Soil Science

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Soil Science:
doi: 10.1097/SS.0b013e3182028d8a
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Effect of Municipal Solid Waste Compost and Sewage Sludge on Enzymatic Activities and Wheat Yield in a Clayey-Loamy Soil

Lakhdar, Abdelbasset1,2; Scelza, Rosalia3; ben Achiba, Walid2; Scotti, Riccardo3; Rao, Maria A.3; Jedidi, Naceur2; Abdelly, Chedly1; Gianfreda, Liliana3

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In the Mediterranean region, difficult climate conditions and inadequate land management have led to a reduction of the organic matter content of soils. As a solution, municipal solid waste (MSW) compost and sewage (S) sludge were investigated for their effectiveness in maintaining soil fertility. Clayey-loamy soil was amended with 0, 40, and 80 t ha−1 of MSW compost or S sludge and cultivated with Triticum durum. Soil was sampled 15 and 70 days after sowing, and the activities of arylsulphatase, phosphatase, dehydrogenase (DH), β-glucosidase (β-GLU), urease, and catalase (CAT) were assayed. The wheat was harvested after 68 days, then soil properties as well as plant growth and K+ and Na+ contents were determined.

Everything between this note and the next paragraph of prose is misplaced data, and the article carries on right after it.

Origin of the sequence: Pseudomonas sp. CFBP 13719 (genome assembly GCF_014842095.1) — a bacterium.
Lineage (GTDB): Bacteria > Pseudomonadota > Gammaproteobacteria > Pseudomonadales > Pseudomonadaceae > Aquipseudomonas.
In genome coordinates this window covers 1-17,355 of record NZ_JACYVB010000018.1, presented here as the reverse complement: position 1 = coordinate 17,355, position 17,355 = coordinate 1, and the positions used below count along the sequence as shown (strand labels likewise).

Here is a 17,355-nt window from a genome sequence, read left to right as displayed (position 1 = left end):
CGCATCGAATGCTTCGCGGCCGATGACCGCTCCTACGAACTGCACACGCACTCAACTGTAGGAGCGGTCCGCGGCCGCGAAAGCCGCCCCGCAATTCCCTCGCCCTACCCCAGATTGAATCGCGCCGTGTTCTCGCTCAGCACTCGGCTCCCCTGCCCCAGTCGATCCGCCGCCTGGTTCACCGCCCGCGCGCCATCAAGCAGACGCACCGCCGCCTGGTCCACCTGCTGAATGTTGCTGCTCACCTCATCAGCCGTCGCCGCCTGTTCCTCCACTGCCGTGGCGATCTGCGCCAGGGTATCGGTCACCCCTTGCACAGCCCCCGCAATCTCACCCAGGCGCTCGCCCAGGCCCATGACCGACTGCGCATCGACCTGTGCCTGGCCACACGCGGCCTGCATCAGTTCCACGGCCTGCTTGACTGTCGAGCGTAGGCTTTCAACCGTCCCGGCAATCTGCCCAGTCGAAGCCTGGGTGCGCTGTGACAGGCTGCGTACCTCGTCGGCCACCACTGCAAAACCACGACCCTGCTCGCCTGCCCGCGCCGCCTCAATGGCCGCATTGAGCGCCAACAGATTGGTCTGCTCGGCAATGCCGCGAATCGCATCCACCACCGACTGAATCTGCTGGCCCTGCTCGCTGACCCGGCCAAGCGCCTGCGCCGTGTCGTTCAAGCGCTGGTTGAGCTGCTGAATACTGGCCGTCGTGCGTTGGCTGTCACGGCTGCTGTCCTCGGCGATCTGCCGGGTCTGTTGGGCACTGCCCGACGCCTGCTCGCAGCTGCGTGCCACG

Almost all soil enzymatic activities were significantly (P < 0.01) affected by amendment dose, sampling time, and their interaction. At 15 days, MSW compost had a moderate effect on DH, β-GLU, and CAT activities under both applied doses. A significant increase of all the measured activities was observed after 70 days at either 40 t ha−1 or 80 t ha−1 (ranged between 16%-160% and 10%-81%, respectively), likely providing a long-term nutrient release. The activities of arylsulphatase, phosphatase, DH, CAT, and β-GLU (only with the lower dose) were strongly enhanced at 15 days after S sludge treatment. After 70 days, an increase of the enzymatic activities occurred with S sludge, although its beneficial effect was reduced mainly at 80 t ha−1 presumably because of the presence of micropollutants in the sludge. Plant growth was significantly improved by 40 and 80 t ha−1 of compost (93% and 126%, respectively); however, less impact was observed with S sludge. Overall, the results suggest that addition of MSW compost could enhance the fertility of degraded soils and promote plant growth.

© 2011 Lippincott Williams & Wilkins, Inc.




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